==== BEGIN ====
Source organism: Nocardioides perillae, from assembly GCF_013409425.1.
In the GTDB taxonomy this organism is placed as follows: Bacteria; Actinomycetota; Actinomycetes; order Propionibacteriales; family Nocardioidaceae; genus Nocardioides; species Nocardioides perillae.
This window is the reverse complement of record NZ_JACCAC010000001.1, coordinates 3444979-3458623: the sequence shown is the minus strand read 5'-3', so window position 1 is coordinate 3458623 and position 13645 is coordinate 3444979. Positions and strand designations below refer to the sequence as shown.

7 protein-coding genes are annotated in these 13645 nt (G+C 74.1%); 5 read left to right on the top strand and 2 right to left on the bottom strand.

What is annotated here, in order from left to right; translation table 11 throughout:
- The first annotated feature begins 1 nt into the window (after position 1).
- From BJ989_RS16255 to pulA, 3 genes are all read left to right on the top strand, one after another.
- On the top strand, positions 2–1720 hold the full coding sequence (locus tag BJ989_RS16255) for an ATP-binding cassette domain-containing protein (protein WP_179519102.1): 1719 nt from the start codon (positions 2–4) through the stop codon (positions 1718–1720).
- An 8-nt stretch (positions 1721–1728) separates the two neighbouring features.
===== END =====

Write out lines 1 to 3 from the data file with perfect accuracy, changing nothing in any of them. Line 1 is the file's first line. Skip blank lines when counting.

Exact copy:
Source organism: Nocardioides perillae, from assembly GCF_013409425.1.
In the GTDB taxonomy this organism is placed as follows: Bacteria; Actinomycetota; Actinomycetes; order Propionibacteriales; family Nocardioidaceae; genus Nocardioides; species Nocardioides perillae.
This window is the reverse complement of record NZ_JACCAC010000001.1, coordinates 3444979-3458623: the sequence shown is the minus strand read 5'-3', so window position 1 is coordinate 3458623 and position 13645 is coordinate 3444979. Positions and strand designations below refer to the sequence as shown.